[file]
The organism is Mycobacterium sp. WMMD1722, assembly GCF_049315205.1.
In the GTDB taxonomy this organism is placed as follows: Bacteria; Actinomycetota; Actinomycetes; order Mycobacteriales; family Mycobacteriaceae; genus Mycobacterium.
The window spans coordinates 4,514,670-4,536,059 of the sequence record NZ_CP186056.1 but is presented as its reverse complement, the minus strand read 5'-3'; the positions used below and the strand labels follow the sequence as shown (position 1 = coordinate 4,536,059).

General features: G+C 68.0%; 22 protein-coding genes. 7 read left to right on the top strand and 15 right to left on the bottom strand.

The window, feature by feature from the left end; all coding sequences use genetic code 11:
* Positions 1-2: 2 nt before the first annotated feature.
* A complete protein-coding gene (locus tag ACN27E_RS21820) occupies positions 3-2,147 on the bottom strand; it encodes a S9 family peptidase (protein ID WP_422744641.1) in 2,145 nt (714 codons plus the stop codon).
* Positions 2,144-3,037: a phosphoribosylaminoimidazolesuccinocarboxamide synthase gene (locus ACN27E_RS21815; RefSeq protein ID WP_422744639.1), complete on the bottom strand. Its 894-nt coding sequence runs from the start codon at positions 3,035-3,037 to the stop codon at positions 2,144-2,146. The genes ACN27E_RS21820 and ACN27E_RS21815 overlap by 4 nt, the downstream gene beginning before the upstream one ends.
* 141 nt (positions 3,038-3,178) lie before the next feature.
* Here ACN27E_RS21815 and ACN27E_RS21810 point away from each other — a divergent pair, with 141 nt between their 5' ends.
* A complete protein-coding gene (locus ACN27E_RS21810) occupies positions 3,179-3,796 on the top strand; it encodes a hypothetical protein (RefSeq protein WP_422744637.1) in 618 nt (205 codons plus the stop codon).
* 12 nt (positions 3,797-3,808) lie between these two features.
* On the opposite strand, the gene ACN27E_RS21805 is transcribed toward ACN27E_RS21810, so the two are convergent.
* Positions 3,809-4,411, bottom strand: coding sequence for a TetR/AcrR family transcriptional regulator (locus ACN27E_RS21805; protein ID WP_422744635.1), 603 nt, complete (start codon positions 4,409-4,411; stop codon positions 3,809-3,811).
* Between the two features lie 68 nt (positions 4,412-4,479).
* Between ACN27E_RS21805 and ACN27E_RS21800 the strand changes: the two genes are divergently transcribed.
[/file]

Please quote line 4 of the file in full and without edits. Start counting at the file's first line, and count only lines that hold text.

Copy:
General features: G+C 68.0%; 22 protein-coding genes. 7 read left to right on the top strand and 15 right to left on the bottom strand.